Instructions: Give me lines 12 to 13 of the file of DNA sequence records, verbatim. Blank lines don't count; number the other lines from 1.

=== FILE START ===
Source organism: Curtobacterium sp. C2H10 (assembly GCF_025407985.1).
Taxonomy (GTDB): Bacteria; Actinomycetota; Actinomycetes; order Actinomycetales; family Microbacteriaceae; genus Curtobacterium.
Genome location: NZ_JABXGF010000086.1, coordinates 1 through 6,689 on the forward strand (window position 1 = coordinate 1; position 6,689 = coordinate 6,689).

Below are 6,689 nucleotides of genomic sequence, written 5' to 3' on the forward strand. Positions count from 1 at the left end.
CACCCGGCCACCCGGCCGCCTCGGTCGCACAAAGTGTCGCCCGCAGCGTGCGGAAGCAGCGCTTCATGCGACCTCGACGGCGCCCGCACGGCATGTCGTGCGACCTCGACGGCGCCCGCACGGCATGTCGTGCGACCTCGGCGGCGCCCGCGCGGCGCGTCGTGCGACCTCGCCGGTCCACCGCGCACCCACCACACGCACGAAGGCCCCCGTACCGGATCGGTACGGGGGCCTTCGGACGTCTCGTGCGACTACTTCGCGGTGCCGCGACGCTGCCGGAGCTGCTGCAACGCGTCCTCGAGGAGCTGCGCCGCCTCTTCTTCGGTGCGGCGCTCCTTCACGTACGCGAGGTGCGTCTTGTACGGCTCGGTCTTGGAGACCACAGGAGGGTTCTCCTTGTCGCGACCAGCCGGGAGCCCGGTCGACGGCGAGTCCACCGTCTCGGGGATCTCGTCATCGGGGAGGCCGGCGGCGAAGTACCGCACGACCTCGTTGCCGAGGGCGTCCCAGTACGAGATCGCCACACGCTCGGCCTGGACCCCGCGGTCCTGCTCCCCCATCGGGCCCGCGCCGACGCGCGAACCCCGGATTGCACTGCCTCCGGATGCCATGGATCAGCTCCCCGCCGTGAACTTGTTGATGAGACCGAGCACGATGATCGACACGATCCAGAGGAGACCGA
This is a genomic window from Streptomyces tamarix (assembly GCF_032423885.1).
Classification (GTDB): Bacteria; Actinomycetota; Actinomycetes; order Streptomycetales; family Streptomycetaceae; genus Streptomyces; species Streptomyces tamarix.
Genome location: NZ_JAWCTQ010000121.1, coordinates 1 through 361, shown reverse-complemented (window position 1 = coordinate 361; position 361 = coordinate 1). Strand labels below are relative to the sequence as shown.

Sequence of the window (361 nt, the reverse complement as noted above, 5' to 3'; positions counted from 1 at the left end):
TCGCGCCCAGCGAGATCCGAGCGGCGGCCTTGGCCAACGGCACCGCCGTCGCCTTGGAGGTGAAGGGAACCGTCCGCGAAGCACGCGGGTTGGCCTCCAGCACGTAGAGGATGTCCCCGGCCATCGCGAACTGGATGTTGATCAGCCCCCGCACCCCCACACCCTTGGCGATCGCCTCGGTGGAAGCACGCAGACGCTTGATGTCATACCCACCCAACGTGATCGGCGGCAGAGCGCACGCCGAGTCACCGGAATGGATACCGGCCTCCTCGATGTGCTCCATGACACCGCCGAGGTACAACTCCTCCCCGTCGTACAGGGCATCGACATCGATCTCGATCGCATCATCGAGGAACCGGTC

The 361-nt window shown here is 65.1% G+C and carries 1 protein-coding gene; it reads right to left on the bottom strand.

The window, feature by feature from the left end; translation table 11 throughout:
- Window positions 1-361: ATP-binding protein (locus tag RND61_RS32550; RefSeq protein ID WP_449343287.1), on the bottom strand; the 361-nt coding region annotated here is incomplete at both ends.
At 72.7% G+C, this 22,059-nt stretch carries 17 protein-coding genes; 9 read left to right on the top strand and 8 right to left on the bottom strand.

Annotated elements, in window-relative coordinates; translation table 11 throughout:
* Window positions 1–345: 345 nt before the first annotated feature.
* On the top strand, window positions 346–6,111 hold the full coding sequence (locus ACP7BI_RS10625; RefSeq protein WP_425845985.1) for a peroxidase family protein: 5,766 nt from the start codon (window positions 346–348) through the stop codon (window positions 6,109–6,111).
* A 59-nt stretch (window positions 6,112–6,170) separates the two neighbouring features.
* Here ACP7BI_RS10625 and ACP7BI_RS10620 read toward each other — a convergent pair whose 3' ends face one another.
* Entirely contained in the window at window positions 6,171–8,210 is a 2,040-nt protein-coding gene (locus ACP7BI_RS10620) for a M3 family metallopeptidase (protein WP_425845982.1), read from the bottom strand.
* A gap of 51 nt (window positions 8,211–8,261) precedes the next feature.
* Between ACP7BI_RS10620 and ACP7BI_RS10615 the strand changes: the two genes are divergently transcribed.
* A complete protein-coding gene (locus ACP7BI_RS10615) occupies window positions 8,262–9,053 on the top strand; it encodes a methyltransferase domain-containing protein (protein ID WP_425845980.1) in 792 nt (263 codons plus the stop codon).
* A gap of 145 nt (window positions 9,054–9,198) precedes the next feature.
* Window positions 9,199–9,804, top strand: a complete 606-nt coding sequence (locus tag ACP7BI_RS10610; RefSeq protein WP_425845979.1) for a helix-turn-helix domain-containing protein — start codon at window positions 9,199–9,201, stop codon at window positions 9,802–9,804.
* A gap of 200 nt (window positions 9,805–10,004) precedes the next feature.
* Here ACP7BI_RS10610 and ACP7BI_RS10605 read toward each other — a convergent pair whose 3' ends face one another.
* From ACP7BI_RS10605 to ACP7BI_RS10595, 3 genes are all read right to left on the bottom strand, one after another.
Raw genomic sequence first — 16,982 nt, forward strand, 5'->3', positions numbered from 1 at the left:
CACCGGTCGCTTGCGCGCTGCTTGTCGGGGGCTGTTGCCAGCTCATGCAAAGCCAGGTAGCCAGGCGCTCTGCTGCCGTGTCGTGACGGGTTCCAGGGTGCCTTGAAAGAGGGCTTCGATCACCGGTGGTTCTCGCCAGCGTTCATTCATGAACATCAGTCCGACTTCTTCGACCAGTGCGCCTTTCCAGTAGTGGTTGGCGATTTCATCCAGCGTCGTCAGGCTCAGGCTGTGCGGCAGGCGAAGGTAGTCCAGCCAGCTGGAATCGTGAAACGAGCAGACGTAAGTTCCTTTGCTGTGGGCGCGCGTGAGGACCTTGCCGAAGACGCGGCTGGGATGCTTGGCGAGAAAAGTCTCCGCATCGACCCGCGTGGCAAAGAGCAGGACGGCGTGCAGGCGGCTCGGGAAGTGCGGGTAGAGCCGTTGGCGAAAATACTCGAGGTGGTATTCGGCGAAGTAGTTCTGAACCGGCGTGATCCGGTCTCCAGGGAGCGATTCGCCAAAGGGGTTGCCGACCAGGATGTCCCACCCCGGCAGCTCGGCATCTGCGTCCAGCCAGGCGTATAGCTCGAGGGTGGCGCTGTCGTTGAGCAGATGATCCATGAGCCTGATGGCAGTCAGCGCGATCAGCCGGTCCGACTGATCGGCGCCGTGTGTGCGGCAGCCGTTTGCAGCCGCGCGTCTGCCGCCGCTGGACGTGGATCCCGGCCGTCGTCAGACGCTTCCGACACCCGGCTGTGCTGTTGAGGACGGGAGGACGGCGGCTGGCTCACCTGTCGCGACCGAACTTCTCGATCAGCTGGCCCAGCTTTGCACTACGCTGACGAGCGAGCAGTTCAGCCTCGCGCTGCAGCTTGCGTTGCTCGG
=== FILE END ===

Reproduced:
The window, feature by feature from the left end; translation table 11 throughout:
- Window positions 1-361: ATP-binding protein (locus tag RND61_RS32550; RefSeq protein ID WP_449343287.1), on the bottom strand; the 361-nt coding region annotated here is incomplete at both ends.